Without these, number 4 on this list would likely not have existed, and the godawful movies with the same name would most certainly not. But long before Cameron Diaz, Lucy Liu and Drew Barrymore were embarrassing themselves in the motion picture remakes, the TV show featured a few other young ladies who did not look quite as foolish running around in improbable disguises and getting in and out of all kinds of distress.
The original angels, having cleverly deduced the culprit.
Whether this was because of A. better writing, B. better acting or C. it being the 70's and comparable shows were Wonder Woman and The Six Million Dollar Man may be open for discussion, but few other shows have been showing women as capable of being BOTH very resourceful and total ditzes (often simultaneously). This may have been the most realistic aspect of the show, which otherwise relied heavily on big hair and small swimsuits for viewer appeal. And the angels had a very good success rate, which puts them in a solid third place.
That, and Cheryl Ladd of course.
While being a very capable agent with many talents, wit and intelligence to boot, this lady will forever be remembered for just one thing. If you happen to know who she was, I want you to close your eyes and picture her in your mind. Then describe what she is wearing.
It's the leather catsuit, isn't it? Admit it!
Yeah, this one.
While Diana Rigg wore A LOT of outfits in the role (there's even a page about it), this is the most fondly (or solely) remembered one (with the possibly exception of the one-shot dominatrix disguise). It is also very handy for covert operations - not only does it offer you certain invisibility in total darkness, and a freedom of movement only limited by your limbs being practically glued into place by it - it has the additional bonus of making any alerted guards unable to look at anything else, allowing your partner to sneak in and rob them blind while they watch you. It basically turns you into a walking hypno-beam, something even the Q department has so far been unable to produce.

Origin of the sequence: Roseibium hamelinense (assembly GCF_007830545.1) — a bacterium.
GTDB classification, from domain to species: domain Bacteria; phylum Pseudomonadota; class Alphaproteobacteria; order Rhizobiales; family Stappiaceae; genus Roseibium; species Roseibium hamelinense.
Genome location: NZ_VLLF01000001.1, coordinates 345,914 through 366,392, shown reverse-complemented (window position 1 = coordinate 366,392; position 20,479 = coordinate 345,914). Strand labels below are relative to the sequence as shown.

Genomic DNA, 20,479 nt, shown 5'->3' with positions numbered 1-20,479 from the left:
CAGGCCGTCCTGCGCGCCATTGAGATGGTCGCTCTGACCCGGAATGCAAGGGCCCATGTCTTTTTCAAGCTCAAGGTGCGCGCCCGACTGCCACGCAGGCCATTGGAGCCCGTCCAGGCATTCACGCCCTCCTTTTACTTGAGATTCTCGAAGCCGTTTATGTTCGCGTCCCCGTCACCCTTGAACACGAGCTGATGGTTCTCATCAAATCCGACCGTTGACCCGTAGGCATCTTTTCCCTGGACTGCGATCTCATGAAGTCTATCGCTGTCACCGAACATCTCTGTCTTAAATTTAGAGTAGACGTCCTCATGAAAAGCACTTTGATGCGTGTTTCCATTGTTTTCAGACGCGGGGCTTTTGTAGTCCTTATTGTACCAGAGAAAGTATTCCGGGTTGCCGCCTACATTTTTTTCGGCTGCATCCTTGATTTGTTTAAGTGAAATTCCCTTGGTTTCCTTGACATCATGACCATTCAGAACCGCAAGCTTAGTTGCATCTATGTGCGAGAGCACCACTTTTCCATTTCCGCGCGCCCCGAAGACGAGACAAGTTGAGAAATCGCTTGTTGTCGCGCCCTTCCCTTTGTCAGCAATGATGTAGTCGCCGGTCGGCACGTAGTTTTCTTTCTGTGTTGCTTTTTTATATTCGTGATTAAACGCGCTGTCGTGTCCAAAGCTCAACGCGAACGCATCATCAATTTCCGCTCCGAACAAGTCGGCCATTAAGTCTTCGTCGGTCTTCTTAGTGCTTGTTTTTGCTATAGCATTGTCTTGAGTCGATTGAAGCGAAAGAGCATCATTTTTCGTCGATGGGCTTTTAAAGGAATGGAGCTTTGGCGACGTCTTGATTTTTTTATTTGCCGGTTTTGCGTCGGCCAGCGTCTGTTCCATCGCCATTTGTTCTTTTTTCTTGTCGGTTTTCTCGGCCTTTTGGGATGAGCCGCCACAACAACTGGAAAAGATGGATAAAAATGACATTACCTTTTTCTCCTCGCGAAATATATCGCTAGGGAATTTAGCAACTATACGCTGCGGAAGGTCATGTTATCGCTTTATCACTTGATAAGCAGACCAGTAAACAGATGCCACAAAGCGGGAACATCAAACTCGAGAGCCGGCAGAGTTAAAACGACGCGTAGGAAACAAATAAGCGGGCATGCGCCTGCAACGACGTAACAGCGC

The downside is of course that it would hardly work on a homosexual man or a straight woman. This is why you should make sure to team up with a man named "Steed". Ironically, the catsuit (or versions thereof) wasn't used much at all in the actual show - probably because the creaking drowned out all attempts to record dialogue if Ms. Rigg happened to move.
OK, so real life sometimes tops fiction. Like many fictional spies though, Miss Hall's family was well-to-do and she was well educated and travelled. Starting out as an international diplomat, when World War II broke out she became an undercover agent in occupied France, helping coordinate the resistance and supplying them with guerrila training. She also made maps for the British, sent them a steady stream of classified information and joined forces with American saboteurs when they finally caught up to where the action was. The Gestapo considered her to be the most dangerous of all the allied spies, even though she just was known to them by a code name or two. She was never caught, either, and after the war she kept working for the CIA until retiring at the age of sixty.
Miss Hall, being either decorated or felt up by an official.
Oh, and did I mention she did all this with only one good leg? Her lower left leg was amputated after a hunting accident in the 1930's, and to be able to do all the stuff above wearing a pre-war prosthetic limb AND being female (while their traditional role still was taking care of the cooking, cleaning and children) takes badassery to a whole new level. Make no mistake - this was the original Bionic Woman.
The hunting wound was self-inflicted, though, making her codename Artemis (the greek goddess of the hunt) slightly ironic...or just about tongue-in-cheek enough to be perfect for any pulp paperback.